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Congress Hears Emotional Testimony from Miners' Families

Congress Hears Emotional Testimony from Miners' Families



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Richard Piatt Reporting Utah's Crandall Canyon mine disaster is the focus of Congressional mine safety hearings on Capitol Hill.

"It's just hard to have hope and have your heart broke every day, and to watch your grandson grow up without a dad," Sheila Phillips, whose son is also trapped in the mine, told the congressional committee.

Politicians and grieving family members have one goal from the hearings: To make sure no more people are trapped in the nation's mines.

Family members are still angry about the way they have been treated throughout the Crandall Canyon mine disaster. And today the governor expressed frustration that federal investigators are not helping state investigators figure out what happened.

Anger, frustration and sadness were clearly evident among family members who testified first. Some are still upset with mine owner Robert Murray who continues to refuse to appear to answer questions.

Mike Morasco, father-in-law trapped in mine
Mike Morasco, father-in-law trapped in mine

"The way Murray and MSHA dealt with us in the first two weeks after the collapse was unbelievable. They just told us what we wanted to hear and not the facts," Mike Morasco testified today. His father-in-law is among those trapped in the mine.

"Then he said we could drill a thousand holes and it wouldn't make any difference. They would find them, wouldn't they, if they drilled a thousand? I just miss him, and I don't know, I would like to know where my son is in that hole," Sheila Phillips said. Her son is among those trapped in the mine.

There is also frustration among elected officials.

"There ought to be the ability for people to speak out about issues that they have a concern about. That hasn't been the atmosphere, apparently, and that needs to be improved," Gov. Jon Huntsman told the committee.

Shelia Phillips, son trapped in mine
Shelia Phillips, son trapped in mine

At the same time, union officials blasted the mining plan. "Why would a coal operator believe they could submit the plan and have it approved? And why would that plan be approved in 12 days?" questioned Cecil Roberts of the United Mine Workers of America.

The House committee responded with repeated promises that the losses at Crandall Canyon would spark change.

"We do want to let you know that we feel the pain of what you're going through," Utah Rep. Rob Bishop told the families.

Utah Rep. Jim Matheson added, "While we haven't found the six miners, I don't want to give up on them."

And California Rep. George Miller promised, "We will not tolerate obstruction and delay by either the department or the company."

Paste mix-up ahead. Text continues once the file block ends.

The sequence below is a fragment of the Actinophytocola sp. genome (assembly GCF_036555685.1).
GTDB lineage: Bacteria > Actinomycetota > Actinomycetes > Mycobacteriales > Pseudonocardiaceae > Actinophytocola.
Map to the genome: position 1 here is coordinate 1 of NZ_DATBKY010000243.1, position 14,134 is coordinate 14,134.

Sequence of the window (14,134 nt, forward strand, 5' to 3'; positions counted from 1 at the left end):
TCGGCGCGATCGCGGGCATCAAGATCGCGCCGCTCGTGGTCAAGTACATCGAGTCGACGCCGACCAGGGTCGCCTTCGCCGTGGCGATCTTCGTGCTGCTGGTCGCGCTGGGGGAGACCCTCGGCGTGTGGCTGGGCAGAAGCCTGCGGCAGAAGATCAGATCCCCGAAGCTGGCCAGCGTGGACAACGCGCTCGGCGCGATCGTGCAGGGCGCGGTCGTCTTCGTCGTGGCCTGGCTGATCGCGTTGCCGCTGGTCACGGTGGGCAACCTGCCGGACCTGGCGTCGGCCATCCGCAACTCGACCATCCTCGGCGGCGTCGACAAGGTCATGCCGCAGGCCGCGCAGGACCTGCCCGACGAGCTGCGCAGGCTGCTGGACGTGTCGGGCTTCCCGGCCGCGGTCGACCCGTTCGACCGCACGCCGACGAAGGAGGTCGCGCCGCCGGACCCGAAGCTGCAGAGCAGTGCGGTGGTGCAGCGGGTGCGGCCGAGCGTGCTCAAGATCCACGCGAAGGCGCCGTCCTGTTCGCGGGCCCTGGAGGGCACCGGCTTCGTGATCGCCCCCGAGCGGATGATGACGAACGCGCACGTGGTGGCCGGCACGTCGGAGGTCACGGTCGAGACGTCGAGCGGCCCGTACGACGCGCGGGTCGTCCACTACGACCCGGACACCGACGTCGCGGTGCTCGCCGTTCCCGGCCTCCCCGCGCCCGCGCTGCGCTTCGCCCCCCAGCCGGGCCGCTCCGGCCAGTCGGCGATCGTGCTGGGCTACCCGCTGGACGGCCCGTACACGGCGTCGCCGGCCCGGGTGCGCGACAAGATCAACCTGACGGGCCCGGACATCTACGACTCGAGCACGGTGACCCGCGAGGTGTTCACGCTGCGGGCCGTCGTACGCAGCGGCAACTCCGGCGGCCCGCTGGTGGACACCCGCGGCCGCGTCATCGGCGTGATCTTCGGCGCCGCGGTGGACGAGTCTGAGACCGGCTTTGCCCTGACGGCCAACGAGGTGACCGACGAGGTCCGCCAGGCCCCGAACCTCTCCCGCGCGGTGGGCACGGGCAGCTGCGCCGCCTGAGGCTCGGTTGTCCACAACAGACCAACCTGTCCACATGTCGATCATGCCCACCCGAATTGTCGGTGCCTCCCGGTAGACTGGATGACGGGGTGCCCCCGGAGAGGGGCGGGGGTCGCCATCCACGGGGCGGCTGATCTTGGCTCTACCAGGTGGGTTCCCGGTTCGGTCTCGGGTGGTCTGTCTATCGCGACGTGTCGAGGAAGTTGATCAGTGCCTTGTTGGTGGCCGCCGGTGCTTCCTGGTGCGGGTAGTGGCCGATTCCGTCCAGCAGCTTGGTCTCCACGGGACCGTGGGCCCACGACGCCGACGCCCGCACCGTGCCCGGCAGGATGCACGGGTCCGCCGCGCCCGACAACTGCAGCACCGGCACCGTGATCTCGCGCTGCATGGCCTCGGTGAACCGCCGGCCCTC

Nine miners were killed: three rescuers and six who were trapped in the first collapse on Aug 6.

Murray Energy had the miners using dangerous "retreat mining" techniques, which caused the mine to collapse around them.

There was also testimony about poor safety conditions at this non-union mine. That's in sharp contrast to better safety conditions at unionized mines in this nation.

Steve Allred, whose brother was killed in the mine collapse, said he can't understand why they were even mining that mountain. "I looked at them maps, and I've been a miner for 20 years, and I just shook my head because I could just tell right off there was absolutely nothing there to hold that mountain up," he said.

"There was a lot this mountain was telling these people that this is not right, and it's wrong, and no one listened," said Kristin Kimber, widow of rescuer Brandon Kimber.

The promises of change from the committee are only slight consolation to the families who are suffering with the loss of their loved ones, who they believe, didn't have to die.

Meanwhile, representatives from the United Mine Workers of America will be allowed to participate in the federal investigation of the mine collapse.

MSHA had earlier rejected calls from the families of the miners asking they be represented by the UMWA in the investigation.

However, yesterday MSHA officials said union representatives will participate in interviews and the compiling of information about the collapse.

Gov. Jon Huntsman
Gov. Jon Huntsman

In addition, the state department has appointed a liaison to the Utah Mine Safety Commission to bridge state and federal investigations.

Due to the mining accidents like the Crandall Canyon disaster, fewer people are willing to work in the mines. Members of Utah's mining community say this is causing the energy industry to die.

Speaking at a meeting of the Utah Mine Safety Commission representatives of the Western Energy Training Center said 70 percent of the state's highly qualified energy workers will retire in the next decade, and that at the current rate of hiring, few of those slots would be filled.

The commission was urged to look at plans encouraging young people to join the industry.

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